Irish students' stereotypes about some national and subnational groups within Ireland and Great Britain

Timothy McTiernan1, Robert Knox1
1University of British Columbia, Canada
Cite this article:  McTiernan, T., & Knox, R. (1979). Irish students' stereotypes about some national and subnational groups within Ireland and Great Britain. Social Behavior and Personality: An international journal, 7(1), 49-64.

Volume 7 Issue 1 | e242 | Published: February 1979 | DOI: https://doi.org/10.2224/sbp.1979.7.1.49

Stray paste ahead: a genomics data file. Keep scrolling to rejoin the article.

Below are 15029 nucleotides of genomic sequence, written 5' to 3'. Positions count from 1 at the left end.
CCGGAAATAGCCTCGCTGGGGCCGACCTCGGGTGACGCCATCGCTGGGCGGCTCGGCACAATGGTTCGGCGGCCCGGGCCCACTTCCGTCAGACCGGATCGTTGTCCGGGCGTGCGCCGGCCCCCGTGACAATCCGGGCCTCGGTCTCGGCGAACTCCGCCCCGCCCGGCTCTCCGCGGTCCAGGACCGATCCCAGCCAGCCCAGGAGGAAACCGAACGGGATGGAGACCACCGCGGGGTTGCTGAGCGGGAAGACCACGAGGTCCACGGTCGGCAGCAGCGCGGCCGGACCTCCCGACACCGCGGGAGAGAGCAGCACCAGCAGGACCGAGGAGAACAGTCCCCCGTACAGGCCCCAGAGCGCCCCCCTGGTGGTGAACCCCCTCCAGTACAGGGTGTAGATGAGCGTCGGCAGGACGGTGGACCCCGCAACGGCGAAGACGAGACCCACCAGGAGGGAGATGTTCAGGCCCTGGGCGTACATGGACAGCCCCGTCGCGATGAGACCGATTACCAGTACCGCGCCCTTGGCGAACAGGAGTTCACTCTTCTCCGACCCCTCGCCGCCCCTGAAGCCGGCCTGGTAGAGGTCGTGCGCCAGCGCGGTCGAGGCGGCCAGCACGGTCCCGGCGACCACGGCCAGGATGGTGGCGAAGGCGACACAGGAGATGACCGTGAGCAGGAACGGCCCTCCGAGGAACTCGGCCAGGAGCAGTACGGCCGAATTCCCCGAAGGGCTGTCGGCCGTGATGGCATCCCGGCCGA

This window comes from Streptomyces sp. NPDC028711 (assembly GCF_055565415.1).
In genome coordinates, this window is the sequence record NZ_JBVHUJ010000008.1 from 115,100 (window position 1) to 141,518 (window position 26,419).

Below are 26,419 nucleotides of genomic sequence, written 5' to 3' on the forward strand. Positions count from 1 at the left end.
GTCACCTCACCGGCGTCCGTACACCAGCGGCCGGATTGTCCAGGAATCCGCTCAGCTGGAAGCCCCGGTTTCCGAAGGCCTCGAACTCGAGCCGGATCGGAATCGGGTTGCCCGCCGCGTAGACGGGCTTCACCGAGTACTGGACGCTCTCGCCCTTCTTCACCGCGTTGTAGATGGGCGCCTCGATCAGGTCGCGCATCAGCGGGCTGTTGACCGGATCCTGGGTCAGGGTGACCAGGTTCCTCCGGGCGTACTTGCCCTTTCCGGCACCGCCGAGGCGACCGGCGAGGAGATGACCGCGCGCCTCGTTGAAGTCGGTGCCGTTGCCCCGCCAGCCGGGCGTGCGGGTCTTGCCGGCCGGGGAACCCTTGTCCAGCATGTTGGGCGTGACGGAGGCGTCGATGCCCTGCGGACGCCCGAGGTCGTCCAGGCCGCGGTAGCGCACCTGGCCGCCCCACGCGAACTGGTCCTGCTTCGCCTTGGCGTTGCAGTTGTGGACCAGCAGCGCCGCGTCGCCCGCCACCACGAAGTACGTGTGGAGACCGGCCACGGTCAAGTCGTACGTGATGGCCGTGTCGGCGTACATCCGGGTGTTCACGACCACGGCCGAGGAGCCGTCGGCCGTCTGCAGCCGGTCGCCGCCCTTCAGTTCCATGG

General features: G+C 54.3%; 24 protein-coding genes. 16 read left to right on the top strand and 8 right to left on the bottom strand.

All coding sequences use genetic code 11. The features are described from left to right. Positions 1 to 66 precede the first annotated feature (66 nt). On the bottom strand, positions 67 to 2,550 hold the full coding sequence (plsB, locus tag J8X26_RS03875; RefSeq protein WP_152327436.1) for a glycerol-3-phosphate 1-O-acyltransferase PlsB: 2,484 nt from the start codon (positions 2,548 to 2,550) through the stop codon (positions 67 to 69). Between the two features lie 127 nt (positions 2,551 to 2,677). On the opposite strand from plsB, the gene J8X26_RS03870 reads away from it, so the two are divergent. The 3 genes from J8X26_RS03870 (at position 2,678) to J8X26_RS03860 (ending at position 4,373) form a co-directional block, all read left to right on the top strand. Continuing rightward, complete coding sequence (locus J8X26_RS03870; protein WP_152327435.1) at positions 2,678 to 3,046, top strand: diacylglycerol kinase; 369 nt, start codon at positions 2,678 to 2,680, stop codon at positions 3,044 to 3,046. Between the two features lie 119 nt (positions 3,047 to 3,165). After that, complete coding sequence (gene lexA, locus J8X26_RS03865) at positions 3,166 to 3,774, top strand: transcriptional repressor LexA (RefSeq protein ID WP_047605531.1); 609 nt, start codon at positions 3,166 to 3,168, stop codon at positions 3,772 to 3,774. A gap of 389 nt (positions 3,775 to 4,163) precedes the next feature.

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A sample of Irish undergraduates was asked to characterize the English, Irish, Welsh, Scots, Northern Irish Catholics, Northern Irish Protestants, Southern Irish Catholics, and Southern Irish Protestants using both a check list and a free response format. Analyses of the social and personal stereotypes indicated that the English were described in different and significantly less favorable terms than the Irish. The enmities and strife in Northern Ireland were reflected in the stereotypes about the subnational Irish groups. While Catholics and Protestants, on both sides of the political border, were seen to be different from each other, these differences were overshadowed by the distinctions between the Northern and Southern groups. Both of the Northern Irish targets were characterized in much less favorable and much less differentiated terms than their Southern counterparts. The implications of these findings were discussed.
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